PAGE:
Case for Autonomy Weakens

From a highpoint in the 1990s, popular support for restoring the autonomy that Vojvodina enjoyed in the pre-Milosevic era has declined.

Case for Autonomy Weakens

From a highpoint in the 1990s, popular support for restoring the autonomy that Vojvodina enjoyed in the pre-Milosevic era has declined.

Vojvodina citizens want more autonomy than they have now but most no longer hanker for the high degree of self-government they enjoyed before 1988, according to recent surveys.

The Serbian government is still drafting a new constitution for the country that will determine the scope of autonomy for the northern province of Serbia, which was stripped of its legislative, executive and judicial powers in 1988 by Slobodan Milosevic.

But while discontent still seethes over Vojvodina’s status in some quarters, the popular demand for comprehensive autonomy that appeared strong in the Nineties has lost momentum.

Experts produce many reasons for this, from popular reluctance to initiate conflicts with Belgrade to the marked change in Vojvodina’s ethnic composition as a result of Serb refugee influxes and the discrediting of most pro-autonomy political parties.

The public gave only a mute response to the new Governance Act, adopted by the Serbian parliament on June 22, which enables Belgrade to suspend any statutes and bylaws enacted by the province’s government or municipalities that it objects to.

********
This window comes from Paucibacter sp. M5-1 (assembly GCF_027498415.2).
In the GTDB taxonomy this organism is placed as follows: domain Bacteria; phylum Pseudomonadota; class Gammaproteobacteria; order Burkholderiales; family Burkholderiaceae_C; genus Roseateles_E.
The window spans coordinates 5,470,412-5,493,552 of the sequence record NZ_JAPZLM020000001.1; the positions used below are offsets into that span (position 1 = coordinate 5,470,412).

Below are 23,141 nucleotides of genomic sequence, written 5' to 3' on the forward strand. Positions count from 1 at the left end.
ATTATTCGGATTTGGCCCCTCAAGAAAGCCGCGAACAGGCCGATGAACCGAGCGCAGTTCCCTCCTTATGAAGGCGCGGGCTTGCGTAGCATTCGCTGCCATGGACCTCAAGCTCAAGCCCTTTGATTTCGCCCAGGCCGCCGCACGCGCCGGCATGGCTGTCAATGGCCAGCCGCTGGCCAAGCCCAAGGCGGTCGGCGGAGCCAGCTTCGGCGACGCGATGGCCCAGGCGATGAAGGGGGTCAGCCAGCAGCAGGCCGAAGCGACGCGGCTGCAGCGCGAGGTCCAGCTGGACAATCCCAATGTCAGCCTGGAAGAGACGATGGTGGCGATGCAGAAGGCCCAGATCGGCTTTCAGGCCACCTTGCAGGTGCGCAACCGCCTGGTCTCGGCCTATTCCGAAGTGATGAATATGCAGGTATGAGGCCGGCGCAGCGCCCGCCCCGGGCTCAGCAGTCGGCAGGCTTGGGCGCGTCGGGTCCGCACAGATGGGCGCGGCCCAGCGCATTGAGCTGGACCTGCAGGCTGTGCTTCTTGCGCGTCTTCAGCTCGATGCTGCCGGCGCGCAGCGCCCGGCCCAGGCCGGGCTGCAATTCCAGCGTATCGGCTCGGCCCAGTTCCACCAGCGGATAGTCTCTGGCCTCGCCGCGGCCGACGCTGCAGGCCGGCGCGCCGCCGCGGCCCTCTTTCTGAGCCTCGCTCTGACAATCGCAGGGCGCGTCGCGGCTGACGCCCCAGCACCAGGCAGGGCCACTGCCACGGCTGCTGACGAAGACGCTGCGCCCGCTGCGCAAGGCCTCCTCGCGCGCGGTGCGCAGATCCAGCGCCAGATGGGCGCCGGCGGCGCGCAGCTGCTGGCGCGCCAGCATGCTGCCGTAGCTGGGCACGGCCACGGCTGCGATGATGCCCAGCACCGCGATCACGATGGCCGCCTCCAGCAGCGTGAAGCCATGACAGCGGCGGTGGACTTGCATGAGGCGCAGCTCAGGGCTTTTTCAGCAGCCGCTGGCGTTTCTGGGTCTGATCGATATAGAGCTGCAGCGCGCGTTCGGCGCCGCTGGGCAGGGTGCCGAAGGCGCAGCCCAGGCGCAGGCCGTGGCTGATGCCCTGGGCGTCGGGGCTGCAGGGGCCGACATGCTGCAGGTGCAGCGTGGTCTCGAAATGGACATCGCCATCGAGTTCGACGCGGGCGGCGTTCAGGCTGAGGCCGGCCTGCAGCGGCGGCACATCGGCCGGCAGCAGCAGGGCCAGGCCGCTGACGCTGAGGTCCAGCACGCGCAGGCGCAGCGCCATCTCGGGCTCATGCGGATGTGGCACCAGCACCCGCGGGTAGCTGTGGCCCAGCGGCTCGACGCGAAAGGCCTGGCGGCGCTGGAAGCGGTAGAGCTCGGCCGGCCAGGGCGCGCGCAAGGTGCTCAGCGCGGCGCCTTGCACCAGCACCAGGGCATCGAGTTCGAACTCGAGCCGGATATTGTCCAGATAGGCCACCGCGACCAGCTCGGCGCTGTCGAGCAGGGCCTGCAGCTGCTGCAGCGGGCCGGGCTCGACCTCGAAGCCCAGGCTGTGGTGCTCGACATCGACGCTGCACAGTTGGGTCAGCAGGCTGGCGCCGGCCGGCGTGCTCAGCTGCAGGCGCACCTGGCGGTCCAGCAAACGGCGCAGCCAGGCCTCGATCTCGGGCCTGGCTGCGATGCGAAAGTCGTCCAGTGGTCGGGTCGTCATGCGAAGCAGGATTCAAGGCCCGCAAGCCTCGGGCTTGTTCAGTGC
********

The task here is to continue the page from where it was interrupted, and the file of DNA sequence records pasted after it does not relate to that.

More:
Bojan Kostres, speaker of the Vojvodina parliament and member of a small pro-autonomy party, the Social Democratic League of Vojvodina, LSV, says the new legislation is akin to “a mild coup d’état”.

But there were no serious ripples of discontent on Vojvodina’s political scene or signs of popular anger.

Until 1988, both Vojvodina and Kosovo enjoyed a degree of autonomy that differed little from the rights granted to Yugoslavia’s constituent republics.

After Milosevic scrapped most of the provinces’ powers, they were reduced to dealing with a few competences, such as health, minorities and culture.

After Milosevic fell in October 2000, the new democratic government pledged to adopt a new constitution that would make a clean break with the Milosevic-era constitution of 1990 and restore provincial autonomy.

Several years on, the new constitution is still being drafted, mainly owing to the failure of the big parties to agree on such basic principles as decentralisation and devolution.

Under the constitution now in effect, provinces have no power to initiate legislation, raise taxes or control their own income.